Hospitalization for pneumonia in older adults is associated with subsequent functional and cognitive impairment, according to results of joint research from the University of Michigan Health System and University of Washington School of Medicine.

After being treated for pneumonia, patients are more than twice as likely to develop new cognitive impairments, some of which are so severe they lead to disability and nursing home admissions among older adults.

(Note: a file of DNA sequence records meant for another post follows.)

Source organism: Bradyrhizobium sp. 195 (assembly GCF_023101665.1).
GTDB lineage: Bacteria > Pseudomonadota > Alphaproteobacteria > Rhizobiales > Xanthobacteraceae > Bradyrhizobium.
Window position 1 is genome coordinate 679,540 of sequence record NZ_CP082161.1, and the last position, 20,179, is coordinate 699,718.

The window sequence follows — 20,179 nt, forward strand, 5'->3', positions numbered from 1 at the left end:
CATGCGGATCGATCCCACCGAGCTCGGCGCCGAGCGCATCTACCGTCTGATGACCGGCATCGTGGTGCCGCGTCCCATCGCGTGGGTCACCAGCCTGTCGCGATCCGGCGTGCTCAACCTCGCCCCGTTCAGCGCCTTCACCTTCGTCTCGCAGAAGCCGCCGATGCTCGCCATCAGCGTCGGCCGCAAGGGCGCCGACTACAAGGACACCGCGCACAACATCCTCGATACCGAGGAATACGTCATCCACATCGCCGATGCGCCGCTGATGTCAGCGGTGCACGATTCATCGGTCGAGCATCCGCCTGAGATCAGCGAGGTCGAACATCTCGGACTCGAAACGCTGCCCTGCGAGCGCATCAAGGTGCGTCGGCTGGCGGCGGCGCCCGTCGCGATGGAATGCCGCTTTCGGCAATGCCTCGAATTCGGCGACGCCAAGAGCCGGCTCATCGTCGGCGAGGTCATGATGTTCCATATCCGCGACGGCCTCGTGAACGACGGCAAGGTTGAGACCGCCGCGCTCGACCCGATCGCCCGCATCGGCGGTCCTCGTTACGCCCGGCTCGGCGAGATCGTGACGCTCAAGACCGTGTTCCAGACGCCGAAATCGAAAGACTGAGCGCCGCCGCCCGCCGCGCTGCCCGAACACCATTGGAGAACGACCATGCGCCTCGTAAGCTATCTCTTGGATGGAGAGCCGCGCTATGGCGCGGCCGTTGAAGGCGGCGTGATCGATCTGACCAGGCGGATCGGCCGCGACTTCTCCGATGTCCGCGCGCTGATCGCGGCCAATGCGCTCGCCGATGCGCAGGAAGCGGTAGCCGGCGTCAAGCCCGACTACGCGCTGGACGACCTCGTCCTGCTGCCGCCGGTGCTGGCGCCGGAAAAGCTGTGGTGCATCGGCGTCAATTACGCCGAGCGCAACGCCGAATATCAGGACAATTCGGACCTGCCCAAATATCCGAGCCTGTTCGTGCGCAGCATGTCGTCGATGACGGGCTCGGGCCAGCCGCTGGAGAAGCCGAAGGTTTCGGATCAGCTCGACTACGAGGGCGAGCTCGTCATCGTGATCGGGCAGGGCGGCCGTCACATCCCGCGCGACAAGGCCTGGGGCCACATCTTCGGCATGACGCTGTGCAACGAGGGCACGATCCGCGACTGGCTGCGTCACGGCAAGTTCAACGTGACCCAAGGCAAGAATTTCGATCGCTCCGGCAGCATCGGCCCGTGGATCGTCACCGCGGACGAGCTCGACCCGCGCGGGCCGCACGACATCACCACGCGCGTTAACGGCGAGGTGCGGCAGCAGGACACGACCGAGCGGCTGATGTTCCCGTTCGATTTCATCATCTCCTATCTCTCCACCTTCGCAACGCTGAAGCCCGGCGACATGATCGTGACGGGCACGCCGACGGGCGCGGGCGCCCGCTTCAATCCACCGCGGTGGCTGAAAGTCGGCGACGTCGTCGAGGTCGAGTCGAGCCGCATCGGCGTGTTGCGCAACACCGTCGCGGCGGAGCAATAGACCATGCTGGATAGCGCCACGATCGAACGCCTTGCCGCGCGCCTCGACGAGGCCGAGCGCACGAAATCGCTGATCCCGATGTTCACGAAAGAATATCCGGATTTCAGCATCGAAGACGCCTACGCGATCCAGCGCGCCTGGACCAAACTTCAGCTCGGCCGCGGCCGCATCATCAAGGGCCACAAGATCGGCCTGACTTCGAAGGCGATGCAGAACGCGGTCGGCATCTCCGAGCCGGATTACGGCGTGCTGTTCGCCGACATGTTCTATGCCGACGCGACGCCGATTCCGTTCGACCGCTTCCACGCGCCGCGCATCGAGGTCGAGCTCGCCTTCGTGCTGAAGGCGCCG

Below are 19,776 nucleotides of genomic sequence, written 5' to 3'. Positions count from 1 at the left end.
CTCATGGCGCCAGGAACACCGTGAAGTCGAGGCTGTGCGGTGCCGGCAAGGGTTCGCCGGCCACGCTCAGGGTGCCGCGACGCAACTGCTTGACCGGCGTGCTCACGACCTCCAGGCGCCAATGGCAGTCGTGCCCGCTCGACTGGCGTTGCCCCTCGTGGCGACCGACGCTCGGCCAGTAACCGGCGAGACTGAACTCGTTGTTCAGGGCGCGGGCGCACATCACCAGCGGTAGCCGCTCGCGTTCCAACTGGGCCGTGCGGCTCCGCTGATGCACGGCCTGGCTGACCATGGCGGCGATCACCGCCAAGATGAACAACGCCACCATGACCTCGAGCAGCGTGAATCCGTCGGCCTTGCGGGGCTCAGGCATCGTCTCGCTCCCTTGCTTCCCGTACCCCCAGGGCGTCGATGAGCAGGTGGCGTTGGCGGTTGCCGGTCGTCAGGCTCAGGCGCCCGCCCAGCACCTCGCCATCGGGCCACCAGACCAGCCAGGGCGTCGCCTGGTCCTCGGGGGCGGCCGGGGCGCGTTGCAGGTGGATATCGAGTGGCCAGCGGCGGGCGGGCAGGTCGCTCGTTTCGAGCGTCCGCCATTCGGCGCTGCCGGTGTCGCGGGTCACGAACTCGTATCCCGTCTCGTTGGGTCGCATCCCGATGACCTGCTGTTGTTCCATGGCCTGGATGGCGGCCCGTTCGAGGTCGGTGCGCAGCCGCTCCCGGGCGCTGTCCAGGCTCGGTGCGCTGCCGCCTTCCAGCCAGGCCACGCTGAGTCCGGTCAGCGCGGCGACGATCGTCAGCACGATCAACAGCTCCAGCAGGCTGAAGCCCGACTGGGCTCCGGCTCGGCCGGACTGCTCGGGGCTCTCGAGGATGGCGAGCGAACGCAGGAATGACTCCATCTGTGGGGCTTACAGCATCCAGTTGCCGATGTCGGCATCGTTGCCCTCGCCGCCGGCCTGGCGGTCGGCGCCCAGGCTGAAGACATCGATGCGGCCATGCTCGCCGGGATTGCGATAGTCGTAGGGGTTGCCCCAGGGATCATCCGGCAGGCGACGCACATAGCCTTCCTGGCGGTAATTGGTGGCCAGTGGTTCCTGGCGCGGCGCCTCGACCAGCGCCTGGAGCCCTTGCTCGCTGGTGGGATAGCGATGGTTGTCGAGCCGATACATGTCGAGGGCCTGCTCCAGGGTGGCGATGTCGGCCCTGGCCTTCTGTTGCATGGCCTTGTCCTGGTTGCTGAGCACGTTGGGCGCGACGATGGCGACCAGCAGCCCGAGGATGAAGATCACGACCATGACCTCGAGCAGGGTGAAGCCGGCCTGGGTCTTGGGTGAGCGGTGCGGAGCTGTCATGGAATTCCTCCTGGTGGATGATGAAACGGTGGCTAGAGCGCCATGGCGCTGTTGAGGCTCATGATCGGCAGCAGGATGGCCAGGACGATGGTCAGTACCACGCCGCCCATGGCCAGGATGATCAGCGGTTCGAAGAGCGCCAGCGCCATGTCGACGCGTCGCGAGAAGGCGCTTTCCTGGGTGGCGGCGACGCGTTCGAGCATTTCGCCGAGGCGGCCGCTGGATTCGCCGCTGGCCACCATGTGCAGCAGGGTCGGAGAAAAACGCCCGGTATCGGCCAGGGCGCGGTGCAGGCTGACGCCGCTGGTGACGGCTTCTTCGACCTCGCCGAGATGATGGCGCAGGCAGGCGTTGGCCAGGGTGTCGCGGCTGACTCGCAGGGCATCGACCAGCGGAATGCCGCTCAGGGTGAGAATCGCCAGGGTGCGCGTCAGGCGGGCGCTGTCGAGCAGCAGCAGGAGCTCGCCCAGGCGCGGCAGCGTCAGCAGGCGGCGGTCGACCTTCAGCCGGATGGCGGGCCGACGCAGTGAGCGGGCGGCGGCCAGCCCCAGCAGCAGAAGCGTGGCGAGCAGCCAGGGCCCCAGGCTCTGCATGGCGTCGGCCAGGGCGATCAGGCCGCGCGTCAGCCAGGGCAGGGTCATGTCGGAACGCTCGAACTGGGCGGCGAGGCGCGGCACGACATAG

These patients are also at nearly double the risk for developing substantial depressive symptoms. This was true even in those hospitalized only once in a nine-year period and in those who did not require critical care.

As such, “pneumonia prevention and interventions are crucial given the costly and detrimental consequences for patients,” said lead author Dimitry S. Davydow, MD, MPH, assistant professor of psychiatry at UW.